AL EES, Jordan (ILO News) ‒ Kifah Khreisat, a farmer from the southern Jordanian town of Al Ees, in the Tafilah Governorate, grows his own fruit and vegetables to support his wife and five children.
He grows everything, including cucumbers, tomatoes, pepper plants, olive, fig and apricot trees. He says that he learned the ins and outs of farming as a child, and he is now teaching his children.
“Farming is something that was passed on to me, and now I am passing it on to my children… it requires a lot of patience, years of hard work and caring for your farm,” Khreisat said.
Yet, trying to find sufficient ways to irrigate vegetation in a water-poor country like Jordan is a challenge, and something that Khreisat had struggled with for many years.
“All of Jordan suffers from water scarcity and farmers suffer from this problem too,” Khreisat said. “Here, in mountainous regions, we rely on rainwater. We only have rainwater.”
He says that building a water cistern requires a lot of capital, something that, as a modest farmer, he does not have. He tried to construct a make-shift pool to collect rainwater in the winter season, to help him get by during the scorching hot and dry summer months.
“I dug a hole and put a plastic cover on it (to collect rainwater). I worked on this for a year. But it had its negative consequences. The water would evaporate because it was an open pool and birds would drink from it and fall in. We used to get rats. Insects would fall in the water. This would block the irrigation pipes.”
So Khreisat had to rely heavily on his local municipality to supply him with water, but the cost was high, making it even more difficult for him to make a living from farming.
However, in 2017 Khreisat became involved with an ILO labour-intensive development initiative that supported him in building a rainwater harvesting cistern to help him meet the needs of his farm. “They supported me in constructing a closed water tank to collect water. It was a great project, I benefited a lot from it.”
The initiative was part of a Norwegian-funded ILO Employment Intensive Investment Programme (EIIP) project, which helps Syrian refugees and Jordanian workers access short-term decent employment in the agricultural sector. In addition to job generation, the project directly supports farmers to enhance their overall productivity by improving their local infrastructure through the use of employment-intensive methods.
While Khreisat says that he still partly relies on his local municipality for water, the new cistern has helped him increase produce yields and save money and water. It has also made it possible for him to extend a simple drip irrigation system, which he built and paid for himself.
The agriculture sector in Jordan is an important source of income for different groups of society, including vulnerable Jordanians, migrant workers and refugees, and this is why we are implementing EIIP projects that link decent work opportunities with improved infrastructure."Maha Kattaa, ILO Regional Resilience and Crisis Response Specialist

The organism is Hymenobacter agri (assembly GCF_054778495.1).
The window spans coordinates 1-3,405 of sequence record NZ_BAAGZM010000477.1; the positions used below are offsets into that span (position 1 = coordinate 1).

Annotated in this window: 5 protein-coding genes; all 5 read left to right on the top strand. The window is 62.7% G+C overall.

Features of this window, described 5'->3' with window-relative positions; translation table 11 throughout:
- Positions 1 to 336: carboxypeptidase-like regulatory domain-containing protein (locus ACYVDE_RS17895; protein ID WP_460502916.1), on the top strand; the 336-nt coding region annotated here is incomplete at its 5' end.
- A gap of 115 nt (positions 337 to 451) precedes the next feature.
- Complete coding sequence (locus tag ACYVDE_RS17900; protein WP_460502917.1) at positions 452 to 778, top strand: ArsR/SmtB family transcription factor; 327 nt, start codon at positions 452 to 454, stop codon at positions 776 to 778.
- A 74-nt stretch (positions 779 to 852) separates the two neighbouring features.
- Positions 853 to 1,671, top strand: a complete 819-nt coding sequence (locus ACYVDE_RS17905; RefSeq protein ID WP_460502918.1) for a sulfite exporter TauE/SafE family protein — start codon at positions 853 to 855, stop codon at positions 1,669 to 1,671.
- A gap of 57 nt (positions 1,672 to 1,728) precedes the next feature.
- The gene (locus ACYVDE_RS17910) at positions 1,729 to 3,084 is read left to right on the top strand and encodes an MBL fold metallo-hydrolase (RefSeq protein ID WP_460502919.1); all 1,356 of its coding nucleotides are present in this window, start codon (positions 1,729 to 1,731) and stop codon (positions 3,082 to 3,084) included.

The initiative did not only support Khreisat but also members of the local community and Syrian refugees who were employed on his farm to complete the work. “It took two months to construct the water tank. We brought in workers, both Jordanians and Syrians, to help construct the cistern. They worked professionally. We’ve had this for two years now and we haven’t faced any leakage or problems with it.”
Improving infrastructure and productivityThe ILO project supported more than 263 farms in constructing rainwater harvesting cisterns between 2016 and 2018.
A new ILO assessment, which looked at the impact of rainwater harvesting cisterns on the livelihoods of farmers, found that 72 per cent of the farmers interviewed increased the cultivated area on their farms after constructing water cisterns, with 30 per cent of the farmers saying they saved more than 40 per cent on irrigated water costs. In addition, 69 per cent of farmers saw their income increase after cistern construction, and 65 per cent of the farmers employed more workers on their farms, including family members, Jordanian and Syrian refugees and migrant workers.
“The agriculture sector in Jordan is an important source of income for different groups of society, including vulnerable Jordanians, migrant workers and refugees, and this is why we are implementing EIIP projects that link decent work opportunities with improved infrastructure,” said Maha Kattaa, ILO Regional Resilience and Crisis Response Specialist. “We have seen how supporting local farmers in finding simple yet effective methods to irrigate their farms has a positive impact on their overall productivity and livelihoods, as well as the livelihoods of those around them, through job creation, hence promoting better living conditions for all involved.”
The project, Job creation for Syrian refugees and Jordanian host communities through green works in agriculture and forestry, has benefited thousands of Jordanian and Syrian women and men, including persons with disabilities, in a number of areas across Jordan.